2017 was a significant year for women in Classics: it saw the publication of Emily Wilson’s Odyssey, the first translation in English by a woman, and Mary Beard’s Women & Power: A Manifesto, which took a deep look at the ancient relationship between women’s voices in the public sphere and misogyny following her own experience with online abuse and having just witnessed the Trump campaign in 2016, in which he was depicted as Cellini’s bronze Perseus holding up the severed head of Hillary Clinton as Medusa. 2017 was also the year the openly misogynistic Donald Trump became America’s President and one of the world’s most powerful men, and a resurgence of the #MeToo movement on a global scale following the exposure of numerous sexual-abuse allegations against film producer Harvey Weinstein. Since, the publishing world has exploded with a wealth of Greek myth retellings, with over twenty written by women about women figures in particular. By looking at a selection of these retellings, this thesis shall examine whether these women-centred narratives reflect or comment on any of the socio-political issues women may have faced during the era of their publication. My thesis will aim to answer the following questions:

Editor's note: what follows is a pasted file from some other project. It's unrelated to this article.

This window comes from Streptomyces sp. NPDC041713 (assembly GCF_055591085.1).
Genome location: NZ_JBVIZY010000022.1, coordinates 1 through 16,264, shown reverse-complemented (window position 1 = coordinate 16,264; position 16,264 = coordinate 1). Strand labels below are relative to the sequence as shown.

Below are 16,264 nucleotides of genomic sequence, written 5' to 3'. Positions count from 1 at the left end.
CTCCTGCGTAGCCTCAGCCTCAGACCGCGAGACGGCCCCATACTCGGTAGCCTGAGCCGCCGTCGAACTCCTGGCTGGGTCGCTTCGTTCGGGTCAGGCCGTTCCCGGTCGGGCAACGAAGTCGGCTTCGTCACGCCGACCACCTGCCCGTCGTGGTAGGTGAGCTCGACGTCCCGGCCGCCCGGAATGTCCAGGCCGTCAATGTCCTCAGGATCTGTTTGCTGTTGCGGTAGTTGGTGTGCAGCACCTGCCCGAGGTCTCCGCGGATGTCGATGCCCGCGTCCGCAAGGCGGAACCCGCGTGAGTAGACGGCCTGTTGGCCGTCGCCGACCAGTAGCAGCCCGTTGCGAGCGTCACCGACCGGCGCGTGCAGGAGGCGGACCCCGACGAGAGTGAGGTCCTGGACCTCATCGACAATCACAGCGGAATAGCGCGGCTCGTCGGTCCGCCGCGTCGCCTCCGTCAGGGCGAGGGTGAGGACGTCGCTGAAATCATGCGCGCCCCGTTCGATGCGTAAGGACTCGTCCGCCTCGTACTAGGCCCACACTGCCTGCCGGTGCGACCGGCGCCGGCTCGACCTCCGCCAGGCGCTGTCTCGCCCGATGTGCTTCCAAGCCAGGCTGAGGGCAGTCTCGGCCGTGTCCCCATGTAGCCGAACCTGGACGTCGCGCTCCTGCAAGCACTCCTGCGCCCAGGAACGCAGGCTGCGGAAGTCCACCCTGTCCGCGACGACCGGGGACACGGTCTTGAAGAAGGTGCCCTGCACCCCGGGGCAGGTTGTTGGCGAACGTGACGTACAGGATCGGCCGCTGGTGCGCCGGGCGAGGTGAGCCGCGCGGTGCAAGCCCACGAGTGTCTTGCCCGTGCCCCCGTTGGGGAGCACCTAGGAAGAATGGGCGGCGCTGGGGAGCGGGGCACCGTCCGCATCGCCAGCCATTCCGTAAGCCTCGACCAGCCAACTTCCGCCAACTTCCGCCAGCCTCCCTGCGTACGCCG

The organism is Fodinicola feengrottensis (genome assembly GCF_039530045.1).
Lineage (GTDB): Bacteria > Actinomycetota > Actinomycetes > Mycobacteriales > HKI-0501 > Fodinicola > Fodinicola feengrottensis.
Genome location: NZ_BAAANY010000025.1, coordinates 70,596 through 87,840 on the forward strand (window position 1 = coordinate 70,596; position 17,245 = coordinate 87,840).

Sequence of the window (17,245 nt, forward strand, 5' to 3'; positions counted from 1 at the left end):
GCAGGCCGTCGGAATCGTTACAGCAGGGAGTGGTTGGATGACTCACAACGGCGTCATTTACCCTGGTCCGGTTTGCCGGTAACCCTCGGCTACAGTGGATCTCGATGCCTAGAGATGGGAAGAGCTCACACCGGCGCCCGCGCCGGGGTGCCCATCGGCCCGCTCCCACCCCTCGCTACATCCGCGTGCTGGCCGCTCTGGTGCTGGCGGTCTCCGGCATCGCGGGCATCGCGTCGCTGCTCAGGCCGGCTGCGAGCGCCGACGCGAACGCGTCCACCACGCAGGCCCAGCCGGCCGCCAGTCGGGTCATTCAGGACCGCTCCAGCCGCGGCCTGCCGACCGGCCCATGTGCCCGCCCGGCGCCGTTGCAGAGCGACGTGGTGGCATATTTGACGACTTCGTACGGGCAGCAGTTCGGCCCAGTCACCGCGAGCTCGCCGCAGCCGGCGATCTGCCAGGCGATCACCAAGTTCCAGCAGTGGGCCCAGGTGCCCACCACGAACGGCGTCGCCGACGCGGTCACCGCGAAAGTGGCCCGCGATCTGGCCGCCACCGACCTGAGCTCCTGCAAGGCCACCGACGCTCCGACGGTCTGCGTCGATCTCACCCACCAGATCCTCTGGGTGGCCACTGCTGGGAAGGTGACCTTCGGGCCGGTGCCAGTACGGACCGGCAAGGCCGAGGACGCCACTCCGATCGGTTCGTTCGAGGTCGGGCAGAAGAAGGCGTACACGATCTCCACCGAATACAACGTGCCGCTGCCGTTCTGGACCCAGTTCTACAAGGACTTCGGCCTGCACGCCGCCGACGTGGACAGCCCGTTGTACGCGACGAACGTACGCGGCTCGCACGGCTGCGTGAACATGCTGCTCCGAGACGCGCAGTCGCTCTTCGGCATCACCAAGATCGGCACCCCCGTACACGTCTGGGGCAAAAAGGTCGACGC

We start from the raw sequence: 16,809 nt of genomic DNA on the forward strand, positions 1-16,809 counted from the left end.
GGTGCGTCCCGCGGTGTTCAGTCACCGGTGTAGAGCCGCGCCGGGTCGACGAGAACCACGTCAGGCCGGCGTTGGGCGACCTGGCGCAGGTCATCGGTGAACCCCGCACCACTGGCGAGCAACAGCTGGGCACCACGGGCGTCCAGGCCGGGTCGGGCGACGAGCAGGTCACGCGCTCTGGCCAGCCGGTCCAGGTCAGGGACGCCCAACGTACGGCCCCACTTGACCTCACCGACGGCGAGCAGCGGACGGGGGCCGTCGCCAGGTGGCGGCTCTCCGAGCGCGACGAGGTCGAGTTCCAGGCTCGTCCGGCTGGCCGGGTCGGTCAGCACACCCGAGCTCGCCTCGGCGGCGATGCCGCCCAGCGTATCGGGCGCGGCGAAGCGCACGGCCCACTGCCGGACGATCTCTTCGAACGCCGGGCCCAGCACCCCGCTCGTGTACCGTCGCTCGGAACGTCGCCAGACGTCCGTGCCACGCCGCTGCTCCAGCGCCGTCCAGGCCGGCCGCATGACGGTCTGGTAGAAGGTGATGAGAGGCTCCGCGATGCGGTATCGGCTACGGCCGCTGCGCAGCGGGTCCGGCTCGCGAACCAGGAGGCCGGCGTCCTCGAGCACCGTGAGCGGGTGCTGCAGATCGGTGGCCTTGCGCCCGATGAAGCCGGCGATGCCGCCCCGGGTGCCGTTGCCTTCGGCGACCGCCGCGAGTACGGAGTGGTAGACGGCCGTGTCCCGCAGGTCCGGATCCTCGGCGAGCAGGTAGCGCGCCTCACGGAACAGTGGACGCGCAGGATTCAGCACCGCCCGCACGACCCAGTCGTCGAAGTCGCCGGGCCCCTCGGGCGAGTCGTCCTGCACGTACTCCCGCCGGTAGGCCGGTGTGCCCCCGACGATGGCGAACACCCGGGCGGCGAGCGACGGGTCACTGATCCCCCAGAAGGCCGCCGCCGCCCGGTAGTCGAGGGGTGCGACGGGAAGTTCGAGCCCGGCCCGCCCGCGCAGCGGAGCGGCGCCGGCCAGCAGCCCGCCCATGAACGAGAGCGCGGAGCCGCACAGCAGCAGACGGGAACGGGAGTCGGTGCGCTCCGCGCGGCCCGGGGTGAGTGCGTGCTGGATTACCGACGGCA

Is there a correlation between the rise in women-centred classical reception literature and the new feminine resistance?
Do authors turn to Classical mythology during times of socio-political unrest/ times of crisis, and if so, why?